It seems the propaganda to tarnish and sideline him has been quite successful.
To date, no Church leader in Bangladesh has ever backed Yunus, even though Christians have benefited from his bank. Moreover, most Christians, just like many others, believe, Yunus makes a business out of the poor.
Vilifying Yunus has all the ingredients of politically-motivated character assassination, which is quite common in Bangladesh.
The political hate against Yunus began in 2007, about a year after he won the Nobel. That was when he expressed his ambitions to float a political party, Nagorik Shakti (Citizens’ Power).
At that time both Hasina and her archrival, Khaleda Zia, of the Bangladesh Nationalist Party (BNP) were imprisoned on corruption charges by a military-backed interim government.
There was a rumor the regime, with some foreign backing — including the US — was looking to remove Hasina and Zia from politics in what was dubbed the “minus two formula.”
Since Bangladesh’s return to democracy in the 1990s, after 15 years of military rule, the Awami League and BNP have rotated power and dominated every sphere of Bangladeshi politics unchallenged. The interim regime aimed to break that cycle by introducing a third political force.
“It’s a disgrace for a country, which has celebrated 50 years of independence, not to have a mechanism for credible elections and functional democracy”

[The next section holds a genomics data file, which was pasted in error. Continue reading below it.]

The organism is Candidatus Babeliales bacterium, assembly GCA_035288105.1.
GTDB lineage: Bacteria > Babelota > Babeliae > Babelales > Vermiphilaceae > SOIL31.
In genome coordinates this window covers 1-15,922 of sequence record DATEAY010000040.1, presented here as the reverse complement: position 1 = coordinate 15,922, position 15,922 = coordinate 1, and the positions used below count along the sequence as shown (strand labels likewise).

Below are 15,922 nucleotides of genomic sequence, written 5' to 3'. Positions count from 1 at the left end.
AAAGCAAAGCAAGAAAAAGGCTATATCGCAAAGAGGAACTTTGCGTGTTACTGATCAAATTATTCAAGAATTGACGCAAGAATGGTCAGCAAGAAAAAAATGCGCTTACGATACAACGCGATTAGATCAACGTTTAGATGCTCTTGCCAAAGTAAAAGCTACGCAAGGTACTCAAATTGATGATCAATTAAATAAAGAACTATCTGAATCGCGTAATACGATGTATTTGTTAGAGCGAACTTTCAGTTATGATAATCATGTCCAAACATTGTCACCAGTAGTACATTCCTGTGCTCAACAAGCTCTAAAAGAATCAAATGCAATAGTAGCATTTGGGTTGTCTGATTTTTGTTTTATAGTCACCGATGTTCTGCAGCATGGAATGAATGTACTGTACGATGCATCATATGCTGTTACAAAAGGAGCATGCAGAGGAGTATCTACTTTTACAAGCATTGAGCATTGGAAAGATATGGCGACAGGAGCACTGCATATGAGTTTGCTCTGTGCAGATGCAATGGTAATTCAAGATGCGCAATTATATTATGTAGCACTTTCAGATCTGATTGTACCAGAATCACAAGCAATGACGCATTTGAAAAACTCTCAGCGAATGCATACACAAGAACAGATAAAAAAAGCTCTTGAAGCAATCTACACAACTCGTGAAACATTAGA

It is rumored Yunus, thanks to his longtime friendship with the influential Clinton family in the US, was considered to lead this third force. But it didn’t work out, perhaps because Yunus realized politics was not his cup of tea.
Meanwhile, a popular uprising saw Hasina and Zia released from jail and allowed to contest the 2008 general election, which the Awami League won by a landslide.
Hasina didn’t forget Yunus’s ambitions, and her party still views him as a threat.
The Awami League has faced criticism for rigging elections in 2014 and 2018 to stay in power. It’s a disgrace for a country, which has celebrated 50 years of independence, not to have a mechanism for credible elections and functional democracy.
With a general election due next year, the regime is under pressure from the West, especially the US, to hold free and fair elections. Many believe the Awami League will lose in a fair election, not because of the BNP’s popularity, but due to public anger with its corruption, political oppression, and economic anomalies.
Yunus, with his international reach, is seen as a force that might influence the West to press for a fair election. Targeting Yunus is nothing but a preemptive strike to silence him.
It is unacceptable that a man of his stature should continue to pay a heavy price for his long-lost political ambitions.
Targeting Bangladesh’s only Nobel laureate has brought nothing good but only tarnished the country’s image globally.
*The views expressed in this article are those of the author and do not necessarily reflect the official editorial position of UCA News.